(Some unnecessary personal background in the spoiler, my actual point below )
Thanks to the “Poetry- Texts, Forms, Experiments” course taught by the wonderfully talented Joan Retallack, I experienced a dramatic improvement to my writing. I entered the class with only one previous poetry workshop under my belt (taught by the equally enchanting Celia Bland) to augment the “understanding” of poetry I learned in High School. I was familiar with the most prevalent forms, though not their application, and my poetry was still hardly a step away from sounding forced. Joan exposed us to more forms than I ever thought could exist – I felt ignorant. She challenged us to create using in form, then break and push the words until the form tore into a beautiful monster.I always felt that the mark of a great teacher is not beating to death a single topic, but exposing the student to several topics and encouraging independent study. Bull-headed since birth, I was always a difficult student. As an Elementary School student, I was in awe of the influx of new information seeping into my academic repertoire. I did extremely well during those years and was, admittedly, teacher’s pet. I loved the knowledge and the praise I received for doing well. Approaching my teen-aged years, though, my fickle attitude towards my studies gained more and more influence until I was in Middle School, when I let it take complete control. My perfect attendance and straight A’s became a distant memory, a reminder of the days when I was a good little girl (I had other serious problems that developed around this time that added to my stress and changed image). My parents and teachers were puzzled; one week I was acing tests while the rest of the month I was barely passing the class. I’ve since identified the problem and the reasons behind it. At the start of a new semester, I felt fresh and energized; I was ready to succeed! My studies would then suffer as the semester progressed and my grades would go “down the toilet.” This is the vicious cycle I battle to this day. Besides a general laziness on my part, I attribute my “rollercoaster” academic career to incompatible syllabi. I learn best through experience so I require an academic schedule that allows me copious “hands-on” learning. This is where independent study comes in. My Senior year in High School, I ditched my attempt to earn an International Baccalaureate (IB) diploma and dropped the second year of the IB classes I disliked. The theory behind IB studies is an introduction to wide variety of topics with students responsible for exploring them outside of the classroom at length. I was doing better in school, but I was still strapped into that rollercoaster. I only wanted to learn the topics that interested me.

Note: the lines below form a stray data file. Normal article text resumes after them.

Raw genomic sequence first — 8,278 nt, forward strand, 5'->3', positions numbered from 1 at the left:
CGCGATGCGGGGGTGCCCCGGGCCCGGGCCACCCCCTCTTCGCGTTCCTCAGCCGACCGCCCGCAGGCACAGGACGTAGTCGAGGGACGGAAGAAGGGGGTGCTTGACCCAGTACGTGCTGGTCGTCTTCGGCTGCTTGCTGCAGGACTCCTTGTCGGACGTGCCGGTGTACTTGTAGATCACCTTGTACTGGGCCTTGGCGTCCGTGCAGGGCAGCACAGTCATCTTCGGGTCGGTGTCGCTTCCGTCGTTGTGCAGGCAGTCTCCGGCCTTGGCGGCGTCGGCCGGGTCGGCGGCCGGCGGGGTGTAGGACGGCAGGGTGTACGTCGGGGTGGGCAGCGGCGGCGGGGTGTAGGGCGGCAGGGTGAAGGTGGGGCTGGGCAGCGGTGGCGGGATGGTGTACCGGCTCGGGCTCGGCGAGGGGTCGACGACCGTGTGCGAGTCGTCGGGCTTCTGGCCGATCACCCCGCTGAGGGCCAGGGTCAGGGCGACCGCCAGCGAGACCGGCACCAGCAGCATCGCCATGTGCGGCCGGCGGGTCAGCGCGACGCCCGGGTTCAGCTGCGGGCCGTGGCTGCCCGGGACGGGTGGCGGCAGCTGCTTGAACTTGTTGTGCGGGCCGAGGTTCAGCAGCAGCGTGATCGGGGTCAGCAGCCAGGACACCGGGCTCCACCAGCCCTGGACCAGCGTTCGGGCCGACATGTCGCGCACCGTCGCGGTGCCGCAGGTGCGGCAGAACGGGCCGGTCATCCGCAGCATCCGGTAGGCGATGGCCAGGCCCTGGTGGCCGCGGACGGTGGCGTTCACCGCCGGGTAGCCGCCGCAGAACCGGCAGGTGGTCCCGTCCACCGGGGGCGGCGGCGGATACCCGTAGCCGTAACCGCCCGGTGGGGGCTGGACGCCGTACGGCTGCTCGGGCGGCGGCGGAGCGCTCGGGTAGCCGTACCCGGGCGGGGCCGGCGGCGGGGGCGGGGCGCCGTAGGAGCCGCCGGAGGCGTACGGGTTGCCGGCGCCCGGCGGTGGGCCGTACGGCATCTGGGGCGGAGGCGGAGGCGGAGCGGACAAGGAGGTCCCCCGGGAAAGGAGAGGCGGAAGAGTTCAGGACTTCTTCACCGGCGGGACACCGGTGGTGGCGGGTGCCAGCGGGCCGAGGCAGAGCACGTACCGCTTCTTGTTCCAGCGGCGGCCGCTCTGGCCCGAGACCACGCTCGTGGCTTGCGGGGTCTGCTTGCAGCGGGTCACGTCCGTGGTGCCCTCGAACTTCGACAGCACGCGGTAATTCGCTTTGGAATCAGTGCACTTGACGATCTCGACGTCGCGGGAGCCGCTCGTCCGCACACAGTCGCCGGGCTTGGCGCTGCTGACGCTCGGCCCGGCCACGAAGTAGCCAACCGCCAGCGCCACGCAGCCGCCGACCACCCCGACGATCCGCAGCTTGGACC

College was a shock of opportunities for me. Finally, I was in charge of my studies and the directions they would take. I had a wonderfully successful first semester to my Freshman year. Had I finally beaten the cycle? My second semester continued the success, at first, but lurking in the shadows of my mind was that rollercoaster, still at full-speed and about to fall after an extended incline. It was during this semester that I realized how utterly incompetent I was.
Our most important resource was not a textbook or set of instructions. Instead, Joan required us to scavenge the air for interesting thought. Each class, we had new entries of word combinations found in our everyday. This “Found Language” was our inspiration. We shared our favorite entries and allowed them to inspire each other. Some of my favorite entries were first recorded by a peer.
When I am feeling uninspired or unsure, I read through my notebooks. Sometimes I find inspiration for a new piece, other times I discover an exciting way to experiment with an existing piece. Found language allows me a collection of words with intriguing rhythm; I recommend giving it a try. For one week, carry a pen and paper with you everywhere you go, even when you’re simply watching television at home. If you diligently record anything you hear or read that strikes you, I guarantee you will have an inspiring collage of image and sound. Likewise, you may begin to realize how very beautiful everyday language can be.
Below is some found language I would like to share. Feel free to use any of it, verbatim or otherwise. If you do use something, I would love to read your product. You can comment, email, or PM. Also, if you have found something you would like to share, I am very interested in reading it.
• the very helpful “watch out”
• seems somewhat coital
• the compromise is that you do more work
• when you finally catch up with yourself, you’ve run out of time
• air is foul
• a whale of a good time
• besides, bad tippers suck in bed
• homo genius
• all bunnies are ethnic
• Peter, the shell-shocked panda
• if floppy disks still existed
• the frequency of your mind
• the mind is a beautiful thing to squander
• look for me at genre’s edge
• in heaven, everything
• I have silenced myself, my self
• insane asylum of the plants
• in memory, the eye is quicker
• no beauty here, just a donkey with three legs
• whiskey-raped voice
• red-winged black bird
• nipples and pennies
• a spider and a bee fighting violently
• chocolate-covered f**k-me
• semen boils in your sack
• make me a demon or call me your angel
• pull me apart like petals
• not many saw past the cheeky, wasted smile
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